Depression – Is It Really A Disease?

Spoiler Alert: My answer is “No”. But before you excoriate me for not believing in the dangers and damage of Depression, please do me the favor of reading my entire opinion. I believe you will learn more about me and about a possible way out of this predicament we now find ourselves within.

What Is A Disease?

I won’t bore you with a clinical description. Rather I will simply propose that a Disease is an abnormal invader or condition within the human body. The key word being “abnormal”. Because we find more and more of our greatest people suffering from Depression, and because we see the disastrous effects it has had on them and our society as a whole, we naturally fall into the safe haven of hanging the label Disease upon it.

But is Depression really abnormal? Is it really something that has invaded the human body? Or is it more a phase of recovery that certain people endure?

Fitting Within The Norms

Many things in our world come as two different types, different forms, different expressions of being. There is hard and soft, loud and quiet, fast and slow. But even with this commonly accepted dichotomy, we frequently insist that many other things must only exist in one form. We must all be winners, must all be strong, must all follow a method of work and life and mentality that fits within one single paradigm of reality.

This extends to our expectations of the human mind. We expect, almost demand, that everyone fit within the norms of behavior and cognition. You must think a certain way, perceive a certain way, imagine a certain way … or you are abnormal. Abnormal! You must conform or you are cast out. Labeled and derided. And treated as a Sick Person.

Two Types Of Minds

We are all familiar with the “normal” mind. The person that thinks within the bounds of conformity. We arrange our lives, our social mores, our professions and families to these norms. From childhood we are taught in rote forms, schooled to stay within the lines and perform to the edges of acceptable response.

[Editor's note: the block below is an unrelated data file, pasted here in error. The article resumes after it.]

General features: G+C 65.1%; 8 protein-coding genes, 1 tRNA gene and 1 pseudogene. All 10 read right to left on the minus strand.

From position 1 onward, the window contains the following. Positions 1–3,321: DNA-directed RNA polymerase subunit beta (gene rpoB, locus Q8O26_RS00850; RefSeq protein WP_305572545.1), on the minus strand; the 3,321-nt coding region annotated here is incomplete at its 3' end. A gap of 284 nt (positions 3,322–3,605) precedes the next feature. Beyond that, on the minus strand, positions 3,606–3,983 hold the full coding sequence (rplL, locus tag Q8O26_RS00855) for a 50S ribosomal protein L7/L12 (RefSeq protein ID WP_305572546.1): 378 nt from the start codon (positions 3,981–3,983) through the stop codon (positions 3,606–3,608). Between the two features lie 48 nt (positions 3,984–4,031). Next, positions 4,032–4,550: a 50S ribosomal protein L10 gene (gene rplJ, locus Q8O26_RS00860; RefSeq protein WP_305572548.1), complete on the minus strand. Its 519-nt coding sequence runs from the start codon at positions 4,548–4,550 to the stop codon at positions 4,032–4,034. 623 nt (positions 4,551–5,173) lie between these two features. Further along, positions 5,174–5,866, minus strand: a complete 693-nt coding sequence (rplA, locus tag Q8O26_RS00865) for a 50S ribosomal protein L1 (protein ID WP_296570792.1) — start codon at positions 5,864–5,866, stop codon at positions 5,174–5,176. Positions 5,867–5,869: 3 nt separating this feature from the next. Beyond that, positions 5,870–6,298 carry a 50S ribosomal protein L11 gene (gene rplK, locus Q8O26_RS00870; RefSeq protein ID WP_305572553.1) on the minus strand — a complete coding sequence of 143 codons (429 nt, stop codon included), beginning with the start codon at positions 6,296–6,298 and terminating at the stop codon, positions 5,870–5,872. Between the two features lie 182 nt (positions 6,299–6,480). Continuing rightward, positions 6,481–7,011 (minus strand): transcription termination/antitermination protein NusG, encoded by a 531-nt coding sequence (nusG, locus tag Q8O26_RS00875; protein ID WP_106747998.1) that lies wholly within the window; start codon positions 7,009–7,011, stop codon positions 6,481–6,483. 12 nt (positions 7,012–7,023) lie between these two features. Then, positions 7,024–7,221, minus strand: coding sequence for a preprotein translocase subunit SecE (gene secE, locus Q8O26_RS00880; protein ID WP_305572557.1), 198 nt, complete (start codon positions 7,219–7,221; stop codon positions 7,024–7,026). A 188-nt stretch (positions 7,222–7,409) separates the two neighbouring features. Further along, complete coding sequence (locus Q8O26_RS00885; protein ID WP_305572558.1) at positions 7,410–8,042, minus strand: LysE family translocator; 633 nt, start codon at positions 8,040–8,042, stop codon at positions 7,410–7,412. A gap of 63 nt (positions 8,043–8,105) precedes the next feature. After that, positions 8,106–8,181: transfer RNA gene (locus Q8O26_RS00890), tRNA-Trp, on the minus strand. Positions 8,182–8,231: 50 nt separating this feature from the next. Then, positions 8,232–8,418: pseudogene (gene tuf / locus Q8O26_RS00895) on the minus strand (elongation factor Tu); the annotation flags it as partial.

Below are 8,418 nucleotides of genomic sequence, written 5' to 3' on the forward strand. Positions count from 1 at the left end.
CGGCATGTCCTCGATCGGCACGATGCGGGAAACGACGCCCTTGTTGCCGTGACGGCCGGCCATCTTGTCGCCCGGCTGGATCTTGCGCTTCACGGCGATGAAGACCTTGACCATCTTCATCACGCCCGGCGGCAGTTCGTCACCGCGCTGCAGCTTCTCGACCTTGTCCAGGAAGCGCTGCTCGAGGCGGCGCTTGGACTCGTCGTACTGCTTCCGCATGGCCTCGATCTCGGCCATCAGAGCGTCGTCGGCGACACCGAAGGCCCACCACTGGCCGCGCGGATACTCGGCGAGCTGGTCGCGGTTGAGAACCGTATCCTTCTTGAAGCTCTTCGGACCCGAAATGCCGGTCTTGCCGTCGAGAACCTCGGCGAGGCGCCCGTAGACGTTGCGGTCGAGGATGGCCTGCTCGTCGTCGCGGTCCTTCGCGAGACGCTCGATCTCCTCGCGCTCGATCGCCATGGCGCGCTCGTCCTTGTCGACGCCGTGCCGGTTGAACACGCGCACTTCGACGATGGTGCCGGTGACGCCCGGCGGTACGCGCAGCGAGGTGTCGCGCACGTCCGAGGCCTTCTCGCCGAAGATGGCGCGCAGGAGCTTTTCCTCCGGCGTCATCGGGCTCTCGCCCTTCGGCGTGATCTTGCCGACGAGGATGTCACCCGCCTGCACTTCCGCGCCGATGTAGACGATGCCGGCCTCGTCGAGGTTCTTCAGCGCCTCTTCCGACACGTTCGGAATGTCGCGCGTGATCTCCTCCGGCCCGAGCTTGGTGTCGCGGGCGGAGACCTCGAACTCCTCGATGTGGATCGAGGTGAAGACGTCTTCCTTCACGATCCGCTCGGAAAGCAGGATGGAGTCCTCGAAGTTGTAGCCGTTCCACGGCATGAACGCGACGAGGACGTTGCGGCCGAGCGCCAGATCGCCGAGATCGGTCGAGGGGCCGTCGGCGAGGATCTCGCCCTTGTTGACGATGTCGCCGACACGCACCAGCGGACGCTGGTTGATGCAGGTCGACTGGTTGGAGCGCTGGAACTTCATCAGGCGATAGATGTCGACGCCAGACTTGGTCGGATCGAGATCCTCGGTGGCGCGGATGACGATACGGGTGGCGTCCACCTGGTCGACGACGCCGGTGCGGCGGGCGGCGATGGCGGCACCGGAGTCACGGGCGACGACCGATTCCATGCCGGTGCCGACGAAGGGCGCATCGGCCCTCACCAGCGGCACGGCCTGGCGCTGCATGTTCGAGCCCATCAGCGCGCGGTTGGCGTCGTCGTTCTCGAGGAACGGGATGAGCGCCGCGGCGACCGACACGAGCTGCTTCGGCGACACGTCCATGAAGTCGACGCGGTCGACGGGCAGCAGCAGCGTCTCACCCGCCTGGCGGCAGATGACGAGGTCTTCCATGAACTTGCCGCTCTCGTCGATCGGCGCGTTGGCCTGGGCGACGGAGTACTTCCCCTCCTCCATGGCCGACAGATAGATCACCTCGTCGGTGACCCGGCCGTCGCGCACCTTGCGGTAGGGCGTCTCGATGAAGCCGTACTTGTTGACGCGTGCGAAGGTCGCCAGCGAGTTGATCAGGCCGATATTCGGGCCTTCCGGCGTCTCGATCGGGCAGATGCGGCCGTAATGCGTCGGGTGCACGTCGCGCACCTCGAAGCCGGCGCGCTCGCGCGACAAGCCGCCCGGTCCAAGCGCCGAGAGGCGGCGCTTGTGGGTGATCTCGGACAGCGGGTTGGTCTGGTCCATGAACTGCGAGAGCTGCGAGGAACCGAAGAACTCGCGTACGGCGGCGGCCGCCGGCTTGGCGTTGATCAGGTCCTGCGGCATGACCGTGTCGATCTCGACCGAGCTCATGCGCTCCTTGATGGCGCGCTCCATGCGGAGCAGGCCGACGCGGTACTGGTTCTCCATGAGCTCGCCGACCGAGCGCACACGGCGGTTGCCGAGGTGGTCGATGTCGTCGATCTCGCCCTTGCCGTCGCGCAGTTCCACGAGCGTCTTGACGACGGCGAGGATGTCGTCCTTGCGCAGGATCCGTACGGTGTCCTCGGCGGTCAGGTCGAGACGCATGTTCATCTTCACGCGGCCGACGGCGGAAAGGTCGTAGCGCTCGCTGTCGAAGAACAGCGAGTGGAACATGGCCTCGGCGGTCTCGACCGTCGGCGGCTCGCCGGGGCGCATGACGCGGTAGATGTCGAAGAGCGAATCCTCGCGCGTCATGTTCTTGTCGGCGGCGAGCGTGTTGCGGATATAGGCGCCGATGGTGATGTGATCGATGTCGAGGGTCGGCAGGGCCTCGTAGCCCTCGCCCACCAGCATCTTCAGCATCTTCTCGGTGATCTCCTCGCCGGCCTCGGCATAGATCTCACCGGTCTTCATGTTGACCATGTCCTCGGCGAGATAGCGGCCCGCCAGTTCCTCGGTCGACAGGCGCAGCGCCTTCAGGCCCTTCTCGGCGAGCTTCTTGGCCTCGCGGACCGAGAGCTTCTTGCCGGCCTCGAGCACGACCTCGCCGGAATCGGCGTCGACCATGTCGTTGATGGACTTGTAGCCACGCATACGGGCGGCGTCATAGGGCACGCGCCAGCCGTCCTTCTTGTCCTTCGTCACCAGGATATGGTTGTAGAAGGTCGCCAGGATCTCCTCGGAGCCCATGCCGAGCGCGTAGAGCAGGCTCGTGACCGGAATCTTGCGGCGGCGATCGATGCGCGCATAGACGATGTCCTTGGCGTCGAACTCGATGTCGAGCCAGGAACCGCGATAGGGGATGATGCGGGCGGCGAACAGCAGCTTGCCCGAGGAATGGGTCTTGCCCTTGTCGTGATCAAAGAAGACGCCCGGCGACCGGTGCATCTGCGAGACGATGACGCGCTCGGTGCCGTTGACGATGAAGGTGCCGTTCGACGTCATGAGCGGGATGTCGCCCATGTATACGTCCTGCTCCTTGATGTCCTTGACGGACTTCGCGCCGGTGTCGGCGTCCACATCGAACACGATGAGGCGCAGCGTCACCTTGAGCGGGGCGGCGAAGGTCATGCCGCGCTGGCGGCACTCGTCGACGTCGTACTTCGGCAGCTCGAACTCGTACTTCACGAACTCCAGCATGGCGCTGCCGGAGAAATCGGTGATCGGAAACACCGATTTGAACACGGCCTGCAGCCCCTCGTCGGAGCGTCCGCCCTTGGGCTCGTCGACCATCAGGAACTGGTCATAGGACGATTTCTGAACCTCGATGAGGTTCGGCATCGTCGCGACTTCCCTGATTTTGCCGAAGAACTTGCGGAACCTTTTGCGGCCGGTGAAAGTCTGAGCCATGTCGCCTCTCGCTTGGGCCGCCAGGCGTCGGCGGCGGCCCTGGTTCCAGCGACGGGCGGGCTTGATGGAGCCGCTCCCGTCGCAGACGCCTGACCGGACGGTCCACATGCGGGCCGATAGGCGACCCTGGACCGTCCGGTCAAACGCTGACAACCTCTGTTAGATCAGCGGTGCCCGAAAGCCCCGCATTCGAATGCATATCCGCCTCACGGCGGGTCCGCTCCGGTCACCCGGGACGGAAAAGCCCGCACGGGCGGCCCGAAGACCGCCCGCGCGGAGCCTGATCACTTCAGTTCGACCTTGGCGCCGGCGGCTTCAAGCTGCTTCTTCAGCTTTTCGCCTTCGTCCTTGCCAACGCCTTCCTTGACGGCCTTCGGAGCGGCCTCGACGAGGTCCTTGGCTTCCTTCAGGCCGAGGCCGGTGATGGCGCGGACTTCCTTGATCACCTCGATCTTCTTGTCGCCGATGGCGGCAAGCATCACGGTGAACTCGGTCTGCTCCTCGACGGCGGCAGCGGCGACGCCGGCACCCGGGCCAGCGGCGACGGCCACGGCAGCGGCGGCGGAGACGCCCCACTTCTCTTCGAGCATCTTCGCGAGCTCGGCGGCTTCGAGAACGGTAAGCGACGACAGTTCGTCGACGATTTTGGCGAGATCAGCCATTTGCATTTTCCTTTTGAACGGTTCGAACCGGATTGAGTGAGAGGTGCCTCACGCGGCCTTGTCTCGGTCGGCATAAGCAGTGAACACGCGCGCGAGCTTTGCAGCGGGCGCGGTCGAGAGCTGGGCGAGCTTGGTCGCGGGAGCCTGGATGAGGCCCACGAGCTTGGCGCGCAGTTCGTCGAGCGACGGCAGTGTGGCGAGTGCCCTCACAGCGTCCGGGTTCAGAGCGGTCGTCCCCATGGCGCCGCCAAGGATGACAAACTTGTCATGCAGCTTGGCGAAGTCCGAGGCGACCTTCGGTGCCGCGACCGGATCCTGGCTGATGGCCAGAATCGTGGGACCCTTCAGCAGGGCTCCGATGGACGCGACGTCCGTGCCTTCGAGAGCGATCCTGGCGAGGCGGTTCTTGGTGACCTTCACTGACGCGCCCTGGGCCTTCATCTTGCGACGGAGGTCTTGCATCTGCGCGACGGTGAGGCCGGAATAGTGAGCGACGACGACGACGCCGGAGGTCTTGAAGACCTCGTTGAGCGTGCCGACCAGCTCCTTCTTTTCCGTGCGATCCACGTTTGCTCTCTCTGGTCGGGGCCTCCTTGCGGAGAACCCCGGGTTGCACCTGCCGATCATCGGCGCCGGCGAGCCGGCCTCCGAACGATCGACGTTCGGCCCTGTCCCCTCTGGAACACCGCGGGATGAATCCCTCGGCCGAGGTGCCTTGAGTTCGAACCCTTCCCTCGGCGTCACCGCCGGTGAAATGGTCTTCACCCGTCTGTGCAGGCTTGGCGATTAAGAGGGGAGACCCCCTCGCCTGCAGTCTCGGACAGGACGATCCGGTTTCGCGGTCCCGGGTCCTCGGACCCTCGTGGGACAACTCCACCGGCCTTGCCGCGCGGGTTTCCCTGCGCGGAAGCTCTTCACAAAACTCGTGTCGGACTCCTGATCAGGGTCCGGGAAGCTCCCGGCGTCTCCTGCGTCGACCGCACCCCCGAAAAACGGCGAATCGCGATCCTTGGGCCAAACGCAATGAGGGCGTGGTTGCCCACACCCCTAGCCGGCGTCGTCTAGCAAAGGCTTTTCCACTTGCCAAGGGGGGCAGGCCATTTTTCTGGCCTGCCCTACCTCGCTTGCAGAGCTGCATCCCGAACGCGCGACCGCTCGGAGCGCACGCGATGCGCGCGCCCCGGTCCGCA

But we are also familiar with the Genius mind. The radical non-conformist thinkers and dreamers that are responsible for the great leaps of humanity. Einstein, Da Vinci, Jobs; names that need no great explanation to convey respect for the accomplishments they bestowed on all of us. They were from childhood “different”; they were often labeled as “abnormal”. Their difference from all others was the very foundation of their Genius and their greatness.

Marathon Or Sprint

I liken the “normal” mind to the marathon runner. From birth we set our goals and expectations in the far distant future. We plan our lives and expend our energies so as to make it to the end in good shape. It is a cautious conservative method of living that the great majority of people fit comfortably within.

But I also liken the Genius mind to the Sprinter. Long periods of relaxation, recovery, near zero effort. But then there are those moments, those races when every iota of energy, soul and spirit is spent in one blazing exertion. And after that moment, after the fiery explosion of effort, again the Sprinter lapses into a period of recovery.

Depression And The Genius Mind

When the Genius mind explodes, turns loose great ideas, grand solutions, amazing discoveries, there is also that period afterwards when the same mind must retreat and recover. Is it really any surprise that those periods of recovery are seen as episodes of Depression? What else could be the result from investing every bit of oneself in reaching the higher bar of Genius inspiration than the total retreat into isolation, sadness and fear?